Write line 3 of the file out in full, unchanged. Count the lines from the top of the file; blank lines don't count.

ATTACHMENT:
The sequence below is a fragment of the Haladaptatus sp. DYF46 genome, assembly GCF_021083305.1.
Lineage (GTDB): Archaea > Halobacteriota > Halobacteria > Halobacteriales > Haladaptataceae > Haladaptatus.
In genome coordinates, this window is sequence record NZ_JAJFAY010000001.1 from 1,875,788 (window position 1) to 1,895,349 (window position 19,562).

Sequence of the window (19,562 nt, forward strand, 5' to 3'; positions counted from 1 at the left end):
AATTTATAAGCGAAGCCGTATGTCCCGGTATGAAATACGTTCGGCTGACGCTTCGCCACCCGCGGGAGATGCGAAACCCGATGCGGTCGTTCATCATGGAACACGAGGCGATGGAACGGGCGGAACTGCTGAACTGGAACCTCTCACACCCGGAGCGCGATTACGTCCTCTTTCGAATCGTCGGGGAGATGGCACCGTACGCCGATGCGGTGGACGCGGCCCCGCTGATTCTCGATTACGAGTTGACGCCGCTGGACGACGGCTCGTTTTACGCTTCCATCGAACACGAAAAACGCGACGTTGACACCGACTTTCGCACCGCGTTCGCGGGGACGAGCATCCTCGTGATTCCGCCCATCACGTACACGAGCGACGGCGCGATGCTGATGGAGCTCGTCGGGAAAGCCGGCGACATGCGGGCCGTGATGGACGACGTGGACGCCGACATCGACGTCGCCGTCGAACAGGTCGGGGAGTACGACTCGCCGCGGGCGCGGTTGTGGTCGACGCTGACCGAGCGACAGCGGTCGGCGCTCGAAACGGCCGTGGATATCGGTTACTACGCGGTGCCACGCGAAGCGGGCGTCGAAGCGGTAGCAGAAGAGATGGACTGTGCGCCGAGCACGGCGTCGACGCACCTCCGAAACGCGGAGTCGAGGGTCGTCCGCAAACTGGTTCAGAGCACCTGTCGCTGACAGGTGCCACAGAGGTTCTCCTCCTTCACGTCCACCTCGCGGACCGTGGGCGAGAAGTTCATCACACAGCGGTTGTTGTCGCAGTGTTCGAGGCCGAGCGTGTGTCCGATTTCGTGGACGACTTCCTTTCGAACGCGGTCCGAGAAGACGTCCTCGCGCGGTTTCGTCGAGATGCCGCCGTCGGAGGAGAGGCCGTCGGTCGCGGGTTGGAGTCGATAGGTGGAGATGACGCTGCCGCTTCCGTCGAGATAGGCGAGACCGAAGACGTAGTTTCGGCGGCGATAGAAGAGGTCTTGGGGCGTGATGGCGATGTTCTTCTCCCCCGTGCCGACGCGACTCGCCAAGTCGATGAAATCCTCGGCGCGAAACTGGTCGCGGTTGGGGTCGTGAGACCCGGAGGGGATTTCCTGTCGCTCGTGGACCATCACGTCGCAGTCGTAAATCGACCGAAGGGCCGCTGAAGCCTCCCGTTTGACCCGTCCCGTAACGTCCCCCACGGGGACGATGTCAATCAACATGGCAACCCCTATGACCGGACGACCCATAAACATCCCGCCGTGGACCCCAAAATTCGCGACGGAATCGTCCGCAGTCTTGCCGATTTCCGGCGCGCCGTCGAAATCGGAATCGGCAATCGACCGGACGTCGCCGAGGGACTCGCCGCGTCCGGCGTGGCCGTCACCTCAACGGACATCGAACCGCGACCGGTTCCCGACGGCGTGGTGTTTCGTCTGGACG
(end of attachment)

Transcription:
In genome coordinates, this window is sequence record NZ_JAJFAY010000001.1 from 1,875,788 (window position 1) to 1,895,349 (window position 19,562).